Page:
Thought I would sprinkle some of my own research in this blog because…why not?
For those of you that don’t know, I am a violence and injury epidemiologist. My research lab focuses on how violence is contagious (just like infectious diseases) and predictable. Because if it’s predictable, then it’s preventable.
As we ALL know by now, COVID19 has not only caused major medical problems in our community but has caused social problems. The strains and stresses of the COVID-19 pandemic (like job loss, financial struggles, food insecurity, mental health, and lack of social support) have exacerbated the risk of violence at home.
My colleagues and I are continually working to understand how the stay-at-home orders/school cancelled impacts child abuse.
Figure 1 shows the impact of COVID19 on child abuse hospital visits in 2020 compared to 2019. Briefly, we found less kids are going to the hospital for child abuse after stay at home orders compared to last year. Unfortunately, though, we hypothesize that this isn’t because child abuse is getting better, but rather because kids are interacting less with mandatory reporters (i.e. teachers, daycare teachers) and the public.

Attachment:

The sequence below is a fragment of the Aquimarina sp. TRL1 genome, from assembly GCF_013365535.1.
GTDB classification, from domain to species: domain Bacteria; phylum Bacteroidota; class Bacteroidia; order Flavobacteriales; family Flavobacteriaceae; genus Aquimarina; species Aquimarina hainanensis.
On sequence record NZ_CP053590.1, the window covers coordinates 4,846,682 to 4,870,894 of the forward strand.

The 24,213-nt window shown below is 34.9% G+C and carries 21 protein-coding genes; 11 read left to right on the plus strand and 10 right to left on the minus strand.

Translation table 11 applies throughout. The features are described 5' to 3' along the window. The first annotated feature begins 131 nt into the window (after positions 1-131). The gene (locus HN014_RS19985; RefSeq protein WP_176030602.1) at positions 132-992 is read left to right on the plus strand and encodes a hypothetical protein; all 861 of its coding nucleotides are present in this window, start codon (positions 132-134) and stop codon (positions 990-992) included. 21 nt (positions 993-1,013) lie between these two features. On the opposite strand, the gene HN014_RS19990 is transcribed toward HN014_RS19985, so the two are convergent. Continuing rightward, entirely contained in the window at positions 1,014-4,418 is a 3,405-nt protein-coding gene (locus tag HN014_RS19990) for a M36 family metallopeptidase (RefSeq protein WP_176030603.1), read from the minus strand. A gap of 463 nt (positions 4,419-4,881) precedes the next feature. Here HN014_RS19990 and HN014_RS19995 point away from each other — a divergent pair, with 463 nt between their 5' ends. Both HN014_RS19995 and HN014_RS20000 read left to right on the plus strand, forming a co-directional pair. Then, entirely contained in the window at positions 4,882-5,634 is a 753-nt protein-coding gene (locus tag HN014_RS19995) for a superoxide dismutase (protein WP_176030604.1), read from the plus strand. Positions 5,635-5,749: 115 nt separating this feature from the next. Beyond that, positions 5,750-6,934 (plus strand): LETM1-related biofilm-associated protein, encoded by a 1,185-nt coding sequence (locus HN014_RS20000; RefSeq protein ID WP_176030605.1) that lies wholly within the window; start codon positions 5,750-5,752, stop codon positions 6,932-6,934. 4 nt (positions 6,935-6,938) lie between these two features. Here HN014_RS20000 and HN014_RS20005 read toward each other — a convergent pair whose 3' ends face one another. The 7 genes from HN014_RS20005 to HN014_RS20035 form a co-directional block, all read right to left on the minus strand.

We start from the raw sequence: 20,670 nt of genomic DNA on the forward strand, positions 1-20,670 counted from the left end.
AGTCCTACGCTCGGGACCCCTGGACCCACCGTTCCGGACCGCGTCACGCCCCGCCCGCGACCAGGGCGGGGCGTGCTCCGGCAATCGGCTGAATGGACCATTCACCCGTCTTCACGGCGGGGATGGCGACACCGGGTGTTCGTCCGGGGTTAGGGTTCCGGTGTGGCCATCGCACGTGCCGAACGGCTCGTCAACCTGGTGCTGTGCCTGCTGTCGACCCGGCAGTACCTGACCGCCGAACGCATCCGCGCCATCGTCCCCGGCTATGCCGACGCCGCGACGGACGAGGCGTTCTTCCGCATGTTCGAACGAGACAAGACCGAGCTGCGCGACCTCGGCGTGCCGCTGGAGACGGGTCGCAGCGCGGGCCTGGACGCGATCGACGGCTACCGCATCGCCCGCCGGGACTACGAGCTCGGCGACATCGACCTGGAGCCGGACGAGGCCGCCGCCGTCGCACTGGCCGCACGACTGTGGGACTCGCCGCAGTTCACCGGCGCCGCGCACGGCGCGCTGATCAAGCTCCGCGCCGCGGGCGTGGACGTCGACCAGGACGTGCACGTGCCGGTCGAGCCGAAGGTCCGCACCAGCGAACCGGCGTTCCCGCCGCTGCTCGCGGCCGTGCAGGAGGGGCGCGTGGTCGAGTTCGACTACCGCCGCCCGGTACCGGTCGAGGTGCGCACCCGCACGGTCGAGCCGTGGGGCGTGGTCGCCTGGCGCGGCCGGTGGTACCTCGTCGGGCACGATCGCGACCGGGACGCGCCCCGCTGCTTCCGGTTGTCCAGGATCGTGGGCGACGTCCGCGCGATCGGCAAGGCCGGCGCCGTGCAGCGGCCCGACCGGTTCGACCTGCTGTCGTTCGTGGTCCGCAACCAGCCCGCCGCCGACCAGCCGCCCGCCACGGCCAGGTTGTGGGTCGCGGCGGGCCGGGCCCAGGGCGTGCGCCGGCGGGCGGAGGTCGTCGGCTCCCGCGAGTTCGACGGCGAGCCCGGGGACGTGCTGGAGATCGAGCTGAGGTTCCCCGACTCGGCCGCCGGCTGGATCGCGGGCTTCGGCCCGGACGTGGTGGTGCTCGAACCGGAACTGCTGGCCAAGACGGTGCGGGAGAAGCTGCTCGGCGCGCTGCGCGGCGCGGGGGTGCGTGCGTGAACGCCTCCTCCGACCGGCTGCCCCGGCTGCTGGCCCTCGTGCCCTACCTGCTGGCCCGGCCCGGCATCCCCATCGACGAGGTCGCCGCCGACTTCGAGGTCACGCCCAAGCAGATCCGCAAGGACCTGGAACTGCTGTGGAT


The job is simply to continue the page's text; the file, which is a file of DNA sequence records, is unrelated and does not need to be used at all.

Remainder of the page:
Among kids that ARE going to the hospital for child abuse, physicians are reporting even MORE severe injuries (traumatic brain injuries, intentional burns) than before the pandemic. Typically, a hospital system has 5-10 child abuse deaths per year. It is not uncommon for a hospital to now report 2 child abuse deaths in one week.
The realities of this crisis are immediate. Researchers and clinicians are working hard to urgently address this public health crisis in real-time.
Prevention can also start at home. The Prevent Child Abuse America posted some fantastic resources for parents, children, educators and everyone else. This includes tips for staying connected to the community, tips for staying engaged as a family, and tips to manage stress and anxiety. Check it out: https://preventchildabuse.org/coronavirus-resources/.
These efforts are especially relevant given that a lot of schools are delaying in-person school. While this delay is desperately needed medically, it will have an impact on kids’ health and safety.
Love, your local (violence) epidemiologist
Source: Data comes from my lab in which we are working directly with pediatric hospitals. Data is not published; this is only a high-level preliminary report. We are working on it!